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Stocking my tank

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May 17, 2020
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Hi guys, I just wanted to see if anyone had issues about how I want to stock my tank, and any way to resolve them. I am getting a 34L tank (almost 8 gallons I think), and am hoping to put in about 5 cherry barbs and a few platys, in that order. I think I would rather have the platys but please let me know if that is too many fish, or how many of each gender you would recommend etc.
I'm afraid neither of those fish are suitable for a tank this size. Both platies and cherry barbs need a tank with a footprint of at least 60 x 30 cm (23 x 12 inches) with bigger being better.

Can you tell us the dimensions of the tank, please. Some tanks are tall and thin which limits the fish which can be kept in them, while others are wide and shallow which means there is greater swimming length.

And can you also tell us how hard your tap water is please. You should be able to find this information somewhere on your water company's website. If you can't find it, tell us the name of the company and we'll have a look. You ned a number and the unit of measurement rather than some vague words.
The reason for asking is that fish small enough for this size tank are often wild caught and they need to be kept in water with similar hardness to that which they come from.
Look on your water providers website and it should be on there somewhere.
In this tank, you need one of the so-called nano species. If you have hard water, endlers livebearers could work, though the recommended tank size is 45 x 30 x 30 cm. Males only as females will have fry every month and over populate the tank in next to no time.
If you have soft water there are more options, but I'll wait until we know your hardness before mentioning these.
A number would be of more help. I have soft water but my water company calls it moderately hard. Can you tell us the name of your water company and I'll look for the page you need.

If you mean zebra danios, they may be small fish but they are such fast swimmer they need a tank at least 90 cm (3ft) long.
Celestial pearl danios might be possible, though they do need a slightly longer tank.

The first lesson of fish keeping is don't believe anyhting a shop worker tells you until you have researched it for yourself. So many of them don't know or don't care and will say anything to make a sale.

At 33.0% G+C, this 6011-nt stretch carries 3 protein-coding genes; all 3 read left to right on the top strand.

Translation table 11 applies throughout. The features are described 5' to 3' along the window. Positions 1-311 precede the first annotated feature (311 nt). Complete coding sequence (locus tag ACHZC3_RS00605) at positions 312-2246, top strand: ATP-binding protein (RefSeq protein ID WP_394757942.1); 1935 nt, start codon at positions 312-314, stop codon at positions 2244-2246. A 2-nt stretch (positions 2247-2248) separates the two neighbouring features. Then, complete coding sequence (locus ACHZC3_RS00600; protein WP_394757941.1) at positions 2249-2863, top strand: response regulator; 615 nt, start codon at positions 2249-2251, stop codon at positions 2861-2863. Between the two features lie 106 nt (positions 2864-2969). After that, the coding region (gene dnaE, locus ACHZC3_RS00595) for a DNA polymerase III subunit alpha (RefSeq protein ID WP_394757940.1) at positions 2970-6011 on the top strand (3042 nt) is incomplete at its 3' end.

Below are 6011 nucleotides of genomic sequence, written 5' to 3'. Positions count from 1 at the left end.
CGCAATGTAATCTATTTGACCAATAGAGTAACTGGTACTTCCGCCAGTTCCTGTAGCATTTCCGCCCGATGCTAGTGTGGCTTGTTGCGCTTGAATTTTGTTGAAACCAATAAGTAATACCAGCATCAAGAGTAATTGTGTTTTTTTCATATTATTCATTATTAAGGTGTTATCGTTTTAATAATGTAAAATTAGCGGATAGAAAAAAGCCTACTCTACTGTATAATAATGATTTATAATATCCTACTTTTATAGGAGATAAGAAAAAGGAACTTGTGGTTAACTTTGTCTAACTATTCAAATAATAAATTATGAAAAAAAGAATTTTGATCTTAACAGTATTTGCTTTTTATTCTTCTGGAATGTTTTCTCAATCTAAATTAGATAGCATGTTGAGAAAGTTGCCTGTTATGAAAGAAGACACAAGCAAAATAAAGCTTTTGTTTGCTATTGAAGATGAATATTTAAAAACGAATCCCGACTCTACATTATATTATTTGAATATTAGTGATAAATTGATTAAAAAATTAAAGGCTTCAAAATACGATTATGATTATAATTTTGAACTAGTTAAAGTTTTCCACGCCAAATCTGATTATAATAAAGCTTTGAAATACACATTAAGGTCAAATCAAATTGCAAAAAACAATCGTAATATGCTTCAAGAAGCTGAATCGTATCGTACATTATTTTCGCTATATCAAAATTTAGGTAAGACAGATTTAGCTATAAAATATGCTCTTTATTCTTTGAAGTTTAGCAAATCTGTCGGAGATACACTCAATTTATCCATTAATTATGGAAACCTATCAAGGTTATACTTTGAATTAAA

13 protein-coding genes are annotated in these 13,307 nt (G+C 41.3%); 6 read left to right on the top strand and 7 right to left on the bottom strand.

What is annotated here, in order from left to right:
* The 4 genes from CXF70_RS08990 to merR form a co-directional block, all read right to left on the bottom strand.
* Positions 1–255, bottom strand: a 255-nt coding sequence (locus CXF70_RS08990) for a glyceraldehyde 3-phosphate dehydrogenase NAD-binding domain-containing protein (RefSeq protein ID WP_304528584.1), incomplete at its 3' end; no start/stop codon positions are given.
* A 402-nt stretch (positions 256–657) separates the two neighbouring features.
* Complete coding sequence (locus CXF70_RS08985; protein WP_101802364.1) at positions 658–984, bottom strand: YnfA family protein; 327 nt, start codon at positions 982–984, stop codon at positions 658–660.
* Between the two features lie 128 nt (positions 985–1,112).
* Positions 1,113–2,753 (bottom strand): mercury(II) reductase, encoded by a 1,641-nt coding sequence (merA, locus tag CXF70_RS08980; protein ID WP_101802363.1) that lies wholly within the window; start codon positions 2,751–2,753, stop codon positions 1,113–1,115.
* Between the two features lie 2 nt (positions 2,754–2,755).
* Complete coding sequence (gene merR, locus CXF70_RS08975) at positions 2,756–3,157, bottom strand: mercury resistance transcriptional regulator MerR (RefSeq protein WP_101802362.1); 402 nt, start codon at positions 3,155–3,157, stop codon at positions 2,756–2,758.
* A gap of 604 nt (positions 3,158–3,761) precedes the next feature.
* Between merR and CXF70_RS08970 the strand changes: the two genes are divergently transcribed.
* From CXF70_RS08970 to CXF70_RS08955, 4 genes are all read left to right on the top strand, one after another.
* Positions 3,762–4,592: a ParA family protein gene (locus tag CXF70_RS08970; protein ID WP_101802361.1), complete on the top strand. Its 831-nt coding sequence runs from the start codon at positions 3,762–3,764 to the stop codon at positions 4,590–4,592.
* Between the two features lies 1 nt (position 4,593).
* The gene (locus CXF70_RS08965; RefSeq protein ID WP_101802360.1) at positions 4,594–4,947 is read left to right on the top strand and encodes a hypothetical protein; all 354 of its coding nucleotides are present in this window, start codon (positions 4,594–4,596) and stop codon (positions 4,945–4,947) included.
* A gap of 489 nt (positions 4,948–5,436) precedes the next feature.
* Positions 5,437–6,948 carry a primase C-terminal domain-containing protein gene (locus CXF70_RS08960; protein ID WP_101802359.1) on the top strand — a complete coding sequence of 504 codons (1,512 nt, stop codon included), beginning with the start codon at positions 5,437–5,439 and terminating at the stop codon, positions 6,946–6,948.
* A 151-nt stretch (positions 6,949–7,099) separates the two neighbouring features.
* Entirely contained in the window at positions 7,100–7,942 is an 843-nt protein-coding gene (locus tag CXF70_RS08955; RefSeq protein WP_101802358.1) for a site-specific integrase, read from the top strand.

I agree with the members above. I would only add that you need to be mindful of the species of fish you are going to add in that small a tank. More will mean you will be a slave to water changes, some need more space to swim, others might not be compatible with your water parameters, etc. I learned the hard way by skipping the research and ending up with dead fish. If you don't plan you plan to fail.
That is one of the units used in fishkeeping and it converts to 15 dH, the other unit used. That's hard water.
I'm sorry to say that rosy danios need softer water and a tank at least 90 cm long. If the shop said they were suitable for your tank, it's another example of bad advice from a fish shop (though if they didn't know the tank size there is some excuse)

With the size of tank and the hardness of your water, I can only think of endlers as being suitable, I'm afraid. Maybe other members know of hard water fish suitable for a 30cm (12 inch) cubic tank?
I personally really like the look of rose danios but I haven’t really looked into it much yet. Literally any ideas of species would be helpful at this point as all of the ones I’ve looked into have failed at some point.
If it helps anyone my water hardness is apparently 270mg/l of calcium carbonate but let me know if you need any more detail.

I have no idea if this will work with your water parameters, but have you considered chili rasboras?
I have no idea if this will work with your water parameters, but have you considered chili rasboras?

Another cool fish that might work with hard water is the dwarf/pea puffer. They are super cool.
I'm afraid the water is too hard for chili rasboras (maximum 180 ppm/10 dH).

But a puffer is suitable for both tank and water. However, I would carefully research dwarf puffers first as they do have special requirements.

If you haven't got the tank yet, think seriously about this one. As you have already seen, the volume and dimensions severely restrict what can be stocked. A tank longer tank would give you many more options - look at rectangular tanks that are at least 60 cm long. Go for the biggest tank you have room for.
I agree with above....
But for some reason I cant see any of the posts from the OP? Only the first one
Oh that makes sense :)

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